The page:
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"To us all towns are one, all men our kin.
Life's good comes not from others' gift, nor ill
Man's pains and pains' relief are from within.
Thus have we seen in visions of the wise !."
Tamil Poem in Purananuru, circa 500 B.C

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Home > Tamils - a Trans State Nation > Struggle for Tamil Eelam > Indictment against Sri Lanka: Introduction & Index > Indictment against Sri Lanka - the Record Speaks

The Charge is Ethnic Cleansing


Report by an independent international law group on impunity, May 1985

As a United Nations member, the Sri Lankan Government is legally obligated to respect and observe fundamental human rights and freedoms. Specifically, the Government must prevent extra-judicial killings by its own agents in order to comply with its international obligations. The Geneva Convention, which embodies binding principles of customary international law unequivocally proscribes extra-judicial killings or summary execution, the passing of sentences and the carrying out of executions without previous judgment announced by a regularly constituted court affording all the judicial guarantees which are recognized as indispensable by civilized people.

Moreover, as a party to the International Covenant on Civil and Political Rights (ICPR), the Sri Lankan Government is bound to prevent arbitrary deprivation of life and other cruel, inhuman or degrading treatment. Finally, should such events take place, the Government of Sri Lanka has a duty to prosecute those found guilty.

The international community has repeatedly urged the Government of Sri Lanka to prevent further violence and to prosecute security force members committing extra-judicial killings. In 1983, the Government assured the United Nations that it intended to protect the fundamental rights of all Sri Lankan nationals. In February of 1984, Sri Lanka's Permanent Mission to the United Nations reiterated this commitment, assuring the United Nations' Commission on Human -Rights that the rash of Tamil killings during 1983 would be investigated and that the security forces responsible would be punished. To date, however, no security force personnel have been prosecuted. The only sanction meted out has been the discharge of some officials guilty of gross human rights violations. On one occasion, for example, the Government discharged 149 navy and army personnel implicated in killing 51 innocent civilians in the Jaffna district between July 23 11 and 27, 1983. Even this relatively minor sanction has been rarely utilized. In the majority of cases, the Government has failed to discipline responsible security force members at all, despite assurances to the contrary. The failure to punish security force personnel implicated in violence and the weak sanctions meted out in rare instances of punishment seriously compromise Sri Lanka's international obligations and its domestic law.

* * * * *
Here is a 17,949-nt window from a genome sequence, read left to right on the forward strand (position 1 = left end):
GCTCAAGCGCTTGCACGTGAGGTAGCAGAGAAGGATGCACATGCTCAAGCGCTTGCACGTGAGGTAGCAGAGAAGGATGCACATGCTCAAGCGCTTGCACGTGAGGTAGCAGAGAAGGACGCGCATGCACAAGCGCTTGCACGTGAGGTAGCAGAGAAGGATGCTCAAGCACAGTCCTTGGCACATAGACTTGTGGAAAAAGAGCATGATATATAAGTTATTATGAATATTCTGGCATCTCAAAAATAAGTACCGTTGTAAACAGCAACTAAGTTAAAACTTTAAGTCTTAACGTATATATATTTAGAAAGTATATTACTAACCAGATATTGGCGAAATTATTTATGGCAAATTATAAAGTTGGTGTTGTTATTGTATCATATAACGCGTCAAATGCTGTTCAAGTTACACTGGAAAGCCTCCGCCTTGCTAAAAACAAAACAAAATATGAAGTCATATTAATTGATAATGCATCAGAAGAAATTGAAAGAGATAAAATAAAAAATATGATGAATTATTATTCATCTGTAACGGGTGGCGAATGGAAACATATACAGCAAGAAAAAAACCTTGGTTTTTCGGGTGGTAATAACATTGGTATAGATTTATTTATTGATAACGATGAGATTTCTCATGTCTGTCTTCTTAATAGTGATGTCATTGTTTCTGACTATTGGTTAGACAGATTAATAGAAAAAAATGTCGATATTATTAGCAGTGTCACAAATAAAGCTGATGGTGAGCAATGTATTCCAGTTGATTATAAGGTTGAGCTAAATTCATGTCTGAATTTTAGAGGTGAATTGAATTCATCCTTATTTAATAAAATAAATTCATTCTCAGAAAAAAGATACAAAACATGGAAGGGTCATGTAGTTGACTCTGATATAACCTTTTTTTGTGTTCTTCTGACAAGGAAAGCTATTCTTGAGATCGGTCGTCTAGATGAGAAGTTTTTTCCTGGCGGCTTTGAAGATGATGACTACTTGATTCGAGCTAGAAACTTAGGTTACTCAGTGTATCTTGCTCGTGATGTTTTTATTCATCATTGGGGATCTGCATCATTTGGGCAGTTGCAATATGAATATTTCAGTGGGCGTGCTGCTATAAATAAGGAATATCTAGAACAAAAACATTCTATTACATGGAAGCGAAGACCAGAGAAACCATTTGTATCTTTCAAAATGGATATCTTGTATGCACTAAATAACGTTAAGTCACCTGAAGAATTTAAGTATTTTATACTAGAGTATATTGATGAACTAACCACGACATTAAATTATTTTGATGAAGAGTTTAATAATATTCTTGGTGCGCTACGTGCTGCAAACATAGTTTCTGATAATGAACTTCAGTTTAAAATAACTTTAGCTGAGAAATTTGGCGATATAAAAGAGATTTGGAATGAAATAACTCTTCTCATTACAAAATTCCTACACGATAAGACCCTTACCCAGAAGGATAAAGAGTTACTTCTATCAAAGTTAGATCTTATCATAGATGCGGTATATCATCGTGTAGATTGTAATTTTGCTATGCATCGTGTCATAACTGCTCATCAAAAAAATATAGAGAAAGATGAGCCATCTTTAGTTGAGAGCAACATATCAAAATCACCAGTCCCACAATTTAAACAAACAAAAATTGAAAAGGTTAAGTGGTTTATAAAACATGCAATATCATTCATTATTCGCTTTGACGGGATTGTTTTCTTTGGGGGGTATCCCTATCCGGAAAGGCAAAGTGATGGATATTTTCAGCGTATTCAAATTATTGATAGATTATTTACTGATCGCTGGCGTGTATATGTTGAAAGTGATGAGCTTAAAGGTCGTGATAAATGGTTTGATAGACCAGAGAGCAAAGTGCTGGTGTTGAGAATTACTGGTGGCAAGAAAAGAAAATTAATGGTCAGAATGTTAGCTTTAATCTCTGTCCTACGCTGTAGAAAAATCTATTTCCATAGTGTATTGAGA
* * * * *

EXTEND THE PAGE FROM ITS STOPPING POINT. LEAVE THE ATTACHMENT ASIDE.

The ICPR requires State Parties to provide effective domestic remedies for violations of the individual rights and freedoms recognized in the Covenant. In addition, Sri Lanka's penal code imposes an affirmative obligation to inquire into and to try all punishable offenses. Under Sri Lankan law murder is punishable by death and lesser included offenses such as culpable homicide carry stiff prison sentences. Sri Lanka's statutes regulating security force conduct also prescribe severe sanctions for extra-judicial killings and other violations of civilian rights.

This study recounts repeated incidents for which the Government has accepted responsibility for violent acts by security force personnel and for which legal or administrative remedies have neither been pursued nor provided redress.

The following is a synopsis of extra-judicial killings committed by the security forces since July 1979. Both the Tamil militants and the Government have acknowledged responsibility for the incidents attributed to them in this report. The description of each event has been divided into four categories:

1. the incident cited by the security forces as the cause for retaliation which often resulted in the deaths of innocent people;

2. the actual incident in which innocent civilians were killed by the security forces;

3. the Government's recognition of security force responsibility and its response in such incidents;

4. the Sri Lankan laws regarding the offense and appropriate punishment applies in such circumstances. This section has been included only where it is clear that the Government failed to fully comply with Sri Lankan law.


July 1979

1. On July 12, 1979 emergency rule was declared in the Jaffna district following Tamil militant attacks on several politicians.

2. On July 14, several Tamil youths were taken into custody by police. Six were killed.

3. The Government appointed a Parliamentary Select Committee to inquire into the killings in August of 1979.20 The Committee's recommendations, which found culpable homicide were published in 1982. However, the Government did not implement them.